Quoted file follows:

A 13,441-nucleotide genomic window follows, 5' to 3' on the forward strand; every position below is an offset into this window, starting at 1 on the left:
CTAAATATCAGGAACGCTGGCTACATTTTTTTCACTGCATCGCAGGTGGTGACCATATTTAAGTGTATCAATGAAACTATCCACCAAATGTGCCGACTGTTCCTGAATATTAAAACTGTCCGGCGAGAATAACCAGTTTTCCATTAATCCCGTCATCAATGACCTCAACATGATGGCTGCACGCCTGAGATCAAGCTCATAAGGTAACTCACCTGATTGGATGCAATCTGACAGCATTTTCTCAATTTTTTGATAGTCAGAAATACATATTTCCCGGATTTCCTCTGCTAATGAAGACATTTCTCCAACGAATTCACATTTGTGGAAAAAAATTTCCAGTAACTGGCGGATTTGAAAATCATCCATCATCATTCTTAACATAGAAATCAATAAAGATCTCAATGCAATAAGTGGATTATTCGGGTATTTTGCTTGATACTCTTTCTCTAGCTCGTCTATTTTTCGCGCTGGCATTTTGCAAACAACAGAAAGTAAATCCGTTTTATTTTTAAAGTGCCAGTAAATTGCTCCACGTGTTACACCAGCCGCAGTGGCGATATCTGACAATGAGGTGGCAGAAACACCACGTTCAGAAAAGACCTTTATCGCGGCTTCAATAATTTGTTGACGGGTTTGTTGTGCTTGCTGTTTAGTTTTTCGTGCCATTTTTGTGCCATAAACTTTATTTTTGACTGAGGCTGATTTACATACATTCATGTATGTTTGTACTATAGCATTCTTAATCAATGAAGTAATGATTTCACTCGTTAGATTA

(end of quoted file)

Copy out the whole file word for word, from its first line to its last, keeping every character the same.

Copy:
A 13,441-nucleotide genomic window follows, 5' to 3' on the forward strand; every position below is an offset into this window, starting at 1 on the left:
CTAAATATCAGGAACGCTGGCTACATTTTTTTCACTGCATCGCAGGTGGTGACCATATTTAAGTGTATCAATGAAACTATCCACCAAATGTGCCGACTGTTCCTGAATATTAAAACTGTCCGGCGAGAATAACCAGTTTTCCATTAATCCCGTCATCAATGACCTCAACATGATGGCTGCACGCCTGAGATCAAGCTCATAAGGTAACTCACCTGATTGGATGCAATCTGACAGCATTTTCTCAATTTTTTGATAGTCAGAAATACATATTTCCCGGATTTCCTCTGCTAATGAAGACATTTCTCCAACGAATTCACATTTGTGGAAAAAAATTTCCAGTAACTGGCGGATTTGAAAATCATCCATCATCATTCTTAACATAGAAATCAATAAAGATCTCAATGCAATAAGTGGATTATTCGGGTATTTTGCTTGATACTCTTTCTCTAGCTCGTCTATTTTTCGCGCTGGCATTTTGCAAACAACAGAAAGTAAATCCGTTTTATTTTTAAAGTGCCAGTAAATTGCTCCACGTGTTACACCAGCCGCAGTGGCGATATCTGACAATGAGGTGGCAGAAACACCACGTTCAGAAAAGACCTTTATCGCGGCTTCAATAATTTGTTGACGGGTTTGTTGTGCTTGCTGTTTAGTTTTTCGTGCCATTTTTGTGCCATAAACTTTATTTTTGACTGAGGCTGATTTACATACATTCATGTATGTTTGTACTATAGCATTCTTAATCAATGAAGTAATGATTTCACTCGTTAGATTA